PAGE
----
- A coastline is a complex series of interlinked physical systems in which both offshore and onshore processes are involved. Coastal Erosion is one of these physical processes, wearing away and redistributing solid elements of the shoreline as well as sediment, normally by such natural forces as waves, tidal and littoral currents, and deflation.
- Erosion occurs when the material being removed, for deposition elsewhere, exceeds the rate of supply finally resulting in the landward shifting of the shoreline.
- The developmental activities have put tremendous pressure on the fragile coastal environment and about 20% of the Indian population resides in the coastal area.
- Around 15% of India’s coastline has been eroded. Kerala is the state which is worst affected by coastal erosion in India. Around 85% of the state’s coastline is identified as vulnerable to erosion. Karnataka and Maharashtra are also affected badly by sea erosion.
Causes of Coastal Erosion
- The causes of erosion are either natural or man- made. Sometimes, it is a combination of both natural and man-made factors.
- While the former is a relentless process that is often impossible to resist, the latter is often due to ill-planned activities and can certainly be contained, or even reversed.
- Natural factors influencing coastal erosion are waves, winds, tides, near-shore currents, storms, sea level rise, etc.
- The combined action of different processes on the coastline like waves and tides maintains the stability of the shoreline. If the sediment supply to a section of beach is reduced due to littoral drift/sea level rise or constant impact of waves, it can cause severe erosion.
- Waves are the main cause of coastal erosion. Waves bring an enormous amount of energy to the coast that is dissipated through wave breaking, generation of currents, water level changes, and movement of sediment, turbulence, and heat.
- Another major factor promoting coastal erosion is the sea level rise. Coastal erosion is facilitated by a rising sea level that brings wave action to progressively higher levels and permits larger waves to reach and break upon the shore.
- Another factor is the phenomenon of subsidence. Subsidence is a regional phenomenon that lowers the surface area in a specific region. It impacts the coastline in a way similar to sea level rise, however, the rate may vary as per the factor causing this subsidence.
- Also, catastrophic events like severe storms, tidal surges, and cyclones cause the sea level to rise to abnormal heights and cause severe erosion.
- Most of the human-induced erosion is due to human interventions in the natural transportation process as well as in the sediment load of the rivers.
- Human activity may be enumerated as coastal defence structures, river regulation works, dredging aggregate extraction/sand mining, oil/gas exploration, and ports/harbours that impact sediment transport.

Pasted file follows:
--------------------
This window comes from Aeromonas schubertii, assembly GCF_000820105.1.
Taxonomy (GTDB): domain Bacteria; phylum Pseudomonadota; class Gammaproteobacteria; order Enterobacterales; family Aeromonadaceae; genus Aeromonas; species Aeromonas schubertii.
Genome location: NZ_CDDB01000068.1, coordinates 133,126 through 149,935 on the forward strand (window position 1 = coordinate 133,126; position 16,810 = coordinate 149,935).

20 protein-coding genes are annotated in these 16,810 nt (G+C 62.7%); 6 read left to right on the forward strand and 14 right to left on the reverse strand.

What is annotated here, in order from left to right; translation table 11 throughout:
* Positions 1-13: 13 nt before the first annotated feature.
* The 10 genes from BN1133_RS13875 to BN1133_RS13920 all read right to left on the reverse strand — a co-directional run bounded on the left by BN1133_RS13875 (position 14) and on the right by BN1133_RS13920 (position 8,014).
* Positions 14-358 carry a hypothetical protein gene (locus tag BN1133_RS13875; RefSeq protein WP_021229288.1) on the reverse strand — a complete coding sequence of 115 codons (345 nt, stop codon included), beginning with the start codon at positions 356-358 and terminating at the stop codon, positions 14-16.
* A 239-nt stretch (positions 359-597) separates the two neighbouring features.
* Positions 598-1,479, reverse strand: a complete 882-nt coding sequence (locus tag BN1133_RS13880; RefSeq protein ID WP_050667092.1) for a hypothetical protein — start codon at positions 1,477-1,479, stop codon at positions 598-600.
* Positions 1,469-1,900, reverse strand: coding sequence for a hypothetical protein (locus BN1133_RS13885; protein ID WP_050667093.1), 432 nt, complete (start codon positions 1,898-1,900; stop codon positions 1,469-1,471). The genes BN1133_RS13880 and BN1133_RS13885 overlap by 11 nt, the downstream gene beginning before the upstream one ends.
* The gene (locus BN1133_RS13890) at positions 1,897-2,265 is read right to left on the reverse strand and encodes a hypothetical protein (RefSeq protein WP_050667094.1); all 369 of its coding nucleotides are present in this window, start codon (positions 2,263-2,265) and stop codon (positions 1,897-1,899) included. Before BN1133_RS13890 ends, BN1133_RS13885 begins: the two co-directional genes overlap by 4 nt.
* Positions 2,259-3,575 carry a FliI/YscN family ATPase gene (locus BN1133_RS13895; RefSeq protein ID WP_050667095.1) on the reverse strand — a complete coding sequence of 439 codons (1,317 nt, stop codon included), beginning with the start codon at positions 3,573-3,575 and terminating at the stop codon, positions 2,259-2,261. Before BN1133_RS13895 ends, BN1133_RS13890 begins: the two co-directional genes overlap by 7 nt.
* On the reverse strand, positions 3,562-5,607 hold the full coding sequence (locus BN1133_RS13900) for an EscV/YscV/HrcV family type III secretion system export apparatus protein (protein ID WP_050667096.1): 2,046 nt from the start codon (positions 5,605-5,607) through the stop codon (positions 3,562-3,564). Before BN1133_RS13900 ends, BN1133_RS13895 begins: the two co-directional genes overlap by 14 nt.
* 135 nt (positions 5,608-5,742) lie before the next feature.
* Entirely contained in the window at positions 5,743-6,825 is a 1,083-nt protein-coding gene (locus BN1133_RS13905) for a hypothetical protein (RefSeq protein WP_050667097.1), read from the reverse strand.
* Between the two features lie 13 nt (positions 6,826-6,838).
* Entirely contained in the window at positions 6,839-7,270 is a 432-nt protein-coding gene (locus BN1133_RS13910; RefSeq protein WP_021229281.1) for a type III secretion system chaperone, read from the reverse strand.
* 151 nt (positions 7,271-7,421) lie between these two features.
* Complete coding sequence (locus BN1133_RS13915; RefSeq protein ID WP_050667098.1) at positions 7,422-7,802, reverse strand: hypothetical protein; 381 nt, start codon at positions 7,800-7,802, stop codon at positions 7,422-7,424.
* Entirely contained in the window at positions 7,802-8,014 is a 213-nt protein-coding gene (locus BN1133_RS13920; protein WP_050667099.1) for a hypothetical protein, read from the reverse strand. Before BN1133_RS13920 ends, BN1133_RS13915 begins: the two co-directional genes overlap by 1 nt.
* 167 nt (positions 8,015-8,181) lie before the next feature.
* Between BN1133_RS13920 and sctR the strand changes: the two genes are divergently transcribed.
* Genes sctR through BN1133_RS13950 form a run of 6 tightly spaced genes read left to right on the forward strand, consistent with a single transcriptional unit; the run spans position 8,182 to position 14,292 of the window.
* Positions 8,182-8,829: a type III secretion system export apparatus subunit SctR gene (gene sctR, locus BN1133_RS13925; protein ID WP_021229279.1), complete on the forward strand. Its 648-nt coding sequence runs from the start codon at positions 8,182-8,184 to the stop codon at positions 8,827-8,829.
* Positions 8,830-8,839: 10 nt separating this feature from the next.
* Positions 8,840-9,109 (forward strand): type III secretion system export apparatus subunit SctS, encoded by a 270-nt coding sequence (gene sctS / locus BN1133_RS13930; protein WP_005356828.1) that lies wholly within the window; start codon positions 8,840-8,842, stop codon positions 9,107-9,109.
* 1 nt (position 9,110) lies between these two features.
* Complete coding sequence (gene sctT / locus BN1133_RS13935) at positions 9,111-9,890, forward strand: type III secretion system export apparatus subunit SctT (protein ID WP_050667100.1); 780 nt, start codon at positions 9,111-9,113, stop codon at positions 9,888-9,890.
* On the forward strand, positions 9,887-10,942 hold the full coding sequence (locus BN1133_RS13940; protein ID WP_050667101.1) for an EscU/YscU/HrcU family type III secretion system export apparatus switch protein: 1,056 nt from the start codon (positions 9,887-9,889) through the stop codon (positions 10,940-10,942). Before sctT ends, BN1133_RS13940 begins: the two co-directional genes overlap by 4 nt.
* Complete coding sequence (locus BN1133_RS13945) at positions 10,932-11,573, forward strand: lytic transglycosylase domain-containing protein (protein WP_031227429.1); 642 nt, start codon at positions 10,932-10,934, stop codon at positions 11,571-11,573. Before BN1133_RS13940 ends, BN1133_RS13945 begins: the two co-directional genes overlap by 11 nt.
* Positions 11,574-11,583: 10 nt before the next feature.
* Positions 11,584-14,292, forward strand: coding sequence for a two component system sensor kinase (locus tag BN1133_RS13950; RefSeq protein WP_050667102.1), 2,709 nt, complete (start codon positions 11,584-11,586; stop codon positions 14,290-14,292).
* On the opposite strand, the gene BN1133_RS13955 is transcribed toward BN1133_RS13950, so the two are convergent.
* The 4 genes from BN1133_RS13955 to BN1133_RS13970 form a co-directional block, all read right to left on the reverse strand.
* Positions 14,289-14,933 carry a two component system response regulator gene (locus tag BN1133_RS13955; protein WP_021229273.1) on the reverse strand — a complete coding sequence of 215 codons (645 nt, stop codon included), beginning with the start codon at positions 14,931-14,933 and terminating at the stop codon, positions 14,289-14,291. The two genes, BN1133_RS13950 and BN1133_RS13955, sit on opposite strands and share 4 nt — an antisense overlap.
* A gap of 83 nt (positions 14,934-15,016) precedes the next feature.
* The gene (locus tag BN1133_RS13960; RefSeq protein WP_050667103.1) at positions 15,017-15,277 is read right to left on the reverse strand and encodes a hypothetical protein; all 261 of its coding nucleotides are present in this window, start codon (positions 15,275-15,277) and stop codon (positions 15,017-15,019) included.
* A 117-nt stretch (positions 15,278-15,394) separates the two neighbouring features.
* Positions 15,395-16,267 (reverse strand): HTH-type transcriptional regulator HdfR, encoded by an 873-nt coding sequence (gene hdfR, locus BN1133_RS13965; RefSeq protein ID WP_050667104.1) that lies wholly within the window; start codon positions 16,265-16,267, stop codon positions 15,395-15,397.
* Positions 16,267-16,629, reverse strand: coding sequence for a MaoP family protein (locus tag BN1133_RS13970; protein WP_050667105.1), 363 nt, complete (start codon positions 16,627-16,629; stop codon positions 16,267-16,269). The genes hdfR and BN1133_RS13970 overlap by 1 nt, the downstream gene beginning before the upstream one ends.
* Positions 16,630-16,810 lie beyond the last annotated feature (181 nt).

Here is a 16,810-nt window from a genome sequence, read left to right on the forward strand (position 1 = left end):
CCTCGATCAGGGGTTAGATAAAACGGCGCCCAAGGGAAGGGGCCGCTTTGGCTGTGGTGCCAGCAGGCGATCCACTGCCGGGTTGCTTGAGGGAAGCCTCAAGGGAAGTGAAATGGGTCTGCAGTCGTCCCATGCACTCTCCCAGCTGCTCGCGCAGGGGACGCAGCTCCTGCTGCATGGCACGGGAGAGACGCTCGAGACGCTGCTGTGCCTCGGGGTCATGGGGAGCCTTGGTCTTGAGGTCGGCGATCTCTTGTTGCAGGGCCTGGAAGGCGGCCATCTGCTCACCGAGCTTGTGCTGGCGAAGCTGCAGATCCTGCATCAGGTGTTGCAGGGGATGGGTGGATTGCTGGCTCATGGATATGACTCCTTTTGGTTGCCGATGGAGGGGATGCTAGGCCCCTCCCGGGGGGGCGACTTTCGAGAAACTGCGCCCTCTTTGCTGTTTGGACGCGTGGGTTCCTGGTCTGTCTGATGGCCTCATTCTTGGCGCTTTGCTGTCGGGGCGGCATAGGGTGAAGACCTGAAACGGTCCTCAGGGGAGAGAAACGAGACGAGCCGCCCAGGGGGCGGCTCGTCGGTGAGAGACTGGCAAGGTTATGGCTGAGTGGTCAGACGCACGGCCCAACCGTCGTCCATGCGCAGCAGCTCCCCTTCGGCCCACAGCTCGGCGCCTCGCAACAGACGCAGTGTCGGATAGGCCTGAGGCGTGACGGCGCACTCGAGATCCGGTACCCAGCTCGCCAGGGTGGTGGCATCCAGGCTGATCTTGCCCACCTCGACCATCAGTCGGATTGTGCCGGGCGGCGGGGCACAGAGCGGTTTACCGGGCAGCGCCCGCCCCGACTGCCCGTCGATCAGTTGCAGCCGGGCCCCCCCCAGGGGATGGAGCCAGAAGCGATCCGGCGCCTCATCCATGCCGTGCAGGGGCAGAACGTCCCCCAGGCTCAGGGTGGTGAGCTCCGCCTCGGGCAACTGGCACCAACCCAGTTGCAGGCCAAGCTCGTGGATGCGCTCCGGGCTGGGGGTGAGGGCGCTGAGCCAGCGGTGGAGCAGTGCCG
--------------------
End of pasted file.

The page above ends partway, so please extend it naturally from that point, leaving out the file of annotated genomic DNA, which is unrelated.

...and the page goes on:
- Sand removal above replenishable quantities from the coast upsets the longshore sand transport budget and can result in erosion.
- Coral mining and other means of spoiling the protective coral reefs will also cause coastal erosion and beach degradation.
- Vegetation is important for maintaining/improving the sediment slope stability and consolidating the sediments by trapping the sediments. The removal of mangroves due to man interventions reduces sediment stability. This further promotes erosion of the coastal zone.
- The phenomenon of Climate Change has recently emerged as an important determinant in the coastal environment. Coasts are sensitive to sea level rise, changes in the frequency and intensity of storms, increases in precipitation, and warmer ocean temperatures.
- In addition, rising atmospheric concentrations of carbon dioxide (CO2) are causing the oceans to absorb more of the gas and become more acidic. This rising acidity can have significant impacts on coastal and marine ecosystems.
Coastal Protection Measures
- Non-structural Measures:
- The Non-structural measures aim at the dissipation of the wave energy by mirroring the natural forces and maintaining the natural topography of the coast. These measures are also called soft solutions. Some of these are:
- Artificial nourishment of beaches;
- Coastal vegetation such as mangrove and palm plantation;
- Sand bypassing at tidal inlets;
- Dune reconstruction/rehabilitation.
- These measures have limitations. While artificial nourishment of beaches (a process by which sediment, usually sand, lost through erosion is replaced from other sources) is complicated and costly, mangrove plantation is possible only in marshy land and in semi-tropical or tropical conditions.
- Structural Measures:
- The structural measures, also known as the hard structural/engineering measures, use physical structures constructed near the coast to prevent or restrict water from reaching the potential damage areas.
- The structural measures used for coastal erosion prevention include seawalls, revetment, off-shore breakwaters, groins/groynes/spurs, offshore reefs, and artificial headland.
- The hard solutions offer a wide variety of disadvantages like causing unnecessary accretion at points, being expensive, and also, at times, spoiling the economic value of the site by making it look less beautiful.
- In terms of the soft solutions, it may be noted that these are not quick-fix solutions and they take time to be effective and these are effective only in a medium to long-term perspective.
- To optimise the long-term positive impact of prevention measures, many combinations of soft and hard solutions can be selected.
- Coastal erosion is an extensive and multi-dimensional problem for a vast country like ours. Efforts are being made to counter the menace of coastal erosion and to protect our coasts, using both the traditional approaches (using hard structures like a seawall, etc) and also using the new, innovative soft measures like dune rehabilitation.